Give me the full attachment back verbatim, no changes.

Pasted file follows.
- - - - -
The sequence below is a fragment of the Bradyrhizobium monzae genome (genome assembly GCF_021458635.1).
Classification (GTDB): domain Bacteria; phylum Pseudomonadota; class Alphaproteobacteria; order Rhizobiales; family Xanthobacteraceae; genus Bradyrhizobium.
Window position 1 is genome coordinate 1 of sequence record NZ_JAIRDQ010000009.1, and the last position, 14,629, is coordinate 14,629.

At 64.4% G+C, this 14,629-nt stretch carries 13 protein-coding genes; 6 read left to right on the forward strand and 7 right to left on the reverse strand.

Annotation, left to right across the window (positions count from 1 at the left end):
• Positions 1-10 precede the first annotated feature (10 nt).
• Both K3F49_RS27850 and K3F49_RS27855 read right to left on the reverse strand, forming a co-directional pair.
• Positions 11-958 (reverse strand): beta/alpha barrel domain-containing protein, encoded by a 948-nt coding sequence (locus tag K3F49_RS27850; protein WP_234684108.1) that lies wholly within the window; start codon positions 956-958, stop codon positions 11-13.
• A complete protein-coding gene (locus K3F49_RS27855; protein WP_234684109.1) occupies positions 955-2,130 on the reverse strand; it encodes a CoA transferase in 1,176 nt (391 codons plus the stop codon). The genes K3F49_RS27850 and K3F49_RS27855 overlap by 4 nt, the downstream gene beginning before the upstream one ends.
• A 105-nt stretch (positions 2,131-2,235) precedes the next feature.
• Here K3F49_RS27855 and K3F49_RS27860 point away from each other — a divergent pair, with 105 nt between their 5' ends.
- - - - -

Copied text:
The sequence below is a fragment of the Bradyrhizobium monzae genome (genome assembly GCF_021458635.1).
Classification (GTDB): domain Bacteria; phylum Pseudomonadota; class Alphaproteobacteria; order Rhizobiales; family Xanthobacteraceae; genus Bradyrhizobium.
Window position 1 is genome coordinate 1 of sequence record NZ_JAIRDQ010000009.1, and the last position, 14,629, is coordinate 14,629.

At 64.4% G+C, this 14,629-nt stretch carries 13 protein-coding genes; 6 read left to right on the forward strand and 7 right to left on the reverse strand.

Annotation, left to right across the window (positions count from 1 at the left end):
• Positions 1-10 precede the first annotated feature (10 nt).
• Both K3F49_RS27850 and K3F49_RS27855 read right to left on the reverse strand, forming a co-directional pair.
• Positions 11-958 (reverse strand): beta/alpha barrel domain-containing protein, encoded by a 948-nt coding sequence (locus tag K3F49_RS27850; protein WP_234684108.1) that lies wholly within the window; start codon positions 956-958, stop codon positions 11-13.
• A complete protein-coding gene (locus K3F49_RS27855; protein WP_234684109.1) occupies positions 955-2,130 on the reverse strand; it encodes a CoA transferase in 1,176 nt (391 codons plus the stop codon). The genes K3F49_RS27850 and K3F49_RS27855 overlap by 4 nt, the downstream gene beginning before the upstream one ends.
• A 105-nt stretch (positions 2,131-2,235) precedes the next feature.
• Here K3F49_RS27855 and K3F49_RS27860 point away from each other — a divergent pair, with 105 nt between their 5' ends.